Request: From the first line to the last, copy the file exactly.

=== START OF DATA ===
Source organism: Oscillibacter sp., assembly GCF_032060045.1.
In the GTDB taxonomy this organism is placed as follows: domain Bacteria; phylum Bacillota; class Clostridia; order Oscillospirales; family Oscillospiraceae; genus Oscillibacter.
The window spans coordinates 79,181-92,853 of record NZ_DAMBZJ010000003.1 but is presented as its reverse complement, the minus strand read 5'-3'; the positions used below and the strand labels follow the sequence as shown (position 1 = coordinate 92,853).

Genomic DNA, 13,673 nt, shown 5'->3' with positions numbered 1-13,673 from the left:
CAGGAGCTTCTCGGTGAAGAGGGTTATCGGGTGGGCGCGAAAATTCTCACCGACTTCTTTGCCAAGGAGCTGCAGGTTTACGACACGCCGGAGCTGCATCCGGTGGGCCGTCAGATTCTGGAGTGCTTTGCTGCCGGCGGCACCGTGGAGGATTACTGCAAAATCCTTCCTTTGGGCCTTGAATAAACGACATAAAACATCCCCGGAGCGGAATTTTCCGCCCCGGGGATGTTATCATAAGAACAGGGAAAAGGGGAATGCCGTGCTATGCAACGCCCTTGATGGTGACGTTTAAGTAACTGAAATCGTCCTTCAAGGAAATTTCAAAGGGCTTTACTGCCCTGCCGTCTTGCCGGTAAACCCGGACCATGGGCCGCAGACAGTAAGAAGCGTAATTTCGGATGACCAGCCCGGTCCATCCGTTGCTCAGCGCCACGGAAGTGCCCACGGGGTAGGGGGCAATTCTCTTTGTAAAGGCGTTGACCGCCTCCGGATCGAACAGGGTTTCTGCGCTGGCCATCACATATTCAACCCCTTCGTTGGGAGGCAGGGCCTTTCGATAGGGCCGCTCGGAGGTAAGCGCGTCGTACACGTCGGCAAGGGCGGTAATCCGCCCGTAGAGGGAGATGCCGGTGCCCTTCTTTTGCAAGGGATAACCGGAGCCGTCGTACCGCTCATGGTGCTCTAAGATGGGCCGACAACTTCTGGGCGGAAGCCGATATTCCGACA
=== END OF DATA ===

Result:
Source organism: Oscillibacter sp., assembly GCF_032060045.1.
In the GTDB taxonomy this organism is placed as follows: domain Bacteria; phylum Bacillota; class Clostridia; order Oscillospirales; family Oscillospiraceae; genus Oscillibacter.
The window spans coordinates 79,181-92,853 of record NZ_DAMBZJ010000003.1 but is presented as its reverse complement, the minus strand read 5'-3'; the positions used below and the strand labels follow the sequence as shown (position 1 = coordinate 92,853).

Genomic DNA, 13,673 nt, shown 5'->3' with positions numbered 1-13,673 from the left:
CAGGAGCTTCTCGGTGAAGAGGGTTATCGGGTGGGCGCGAAAATTCTCACCGACTTCTTTGCCAAGGAGCTGCAGGTTTACGACACGCCGGAGCTGCATCCGGTGGGCCGTCAGATTCTGGAGTGCTTTGCTGCCGGCGGCACCGTGGAGGATTACTGCAAAATCCTTCCTTTGGGCCTTGAATAAACGACATAAAACATCCCCGGAGCGGAATTTTCCGCCCCGGGGATGTTATCATAAGAACAGGGAAAAGGGGAATGCCGTGCTATGCAACGCCCTTGATGGTGACGTTTAAGTAACTGAAATCGTCCTTCAAGGAAATTTCAAAGGGCTTTACTGCCCTGCCGTCTTGCCGGTAAACCCGGACCATGGGCCGCAGACAGTAAGAAGCGTAATTTCGGATGACCAGCCCGGTCCATCCGTTGCTCAGCGCCACGGAAGTGCCCACGGGGTAGGGGGCAATTCTCTTTGTAAAGGCGTTGACCGCCTCCGGATCGAACAGGGTTTCTGCGCTGGCCATCACATATTCAACCCCTTCGTTGGGAGGCAGGGCCTTTCGATAGGGCCGCTCGGAGGTAAGCGCGTCGTACACGTCGGCAAGGGCGGTAATCCGCCCGTAGAGGGAGATGCCGGTGCCCTTCTTTTGCAAGGGATAACCGGAGCCGTCGTACCGCTCATGGTGCTCTAAGATGGGCCGACAACTTCTGGGCGGAAGCCGATATTCCGACA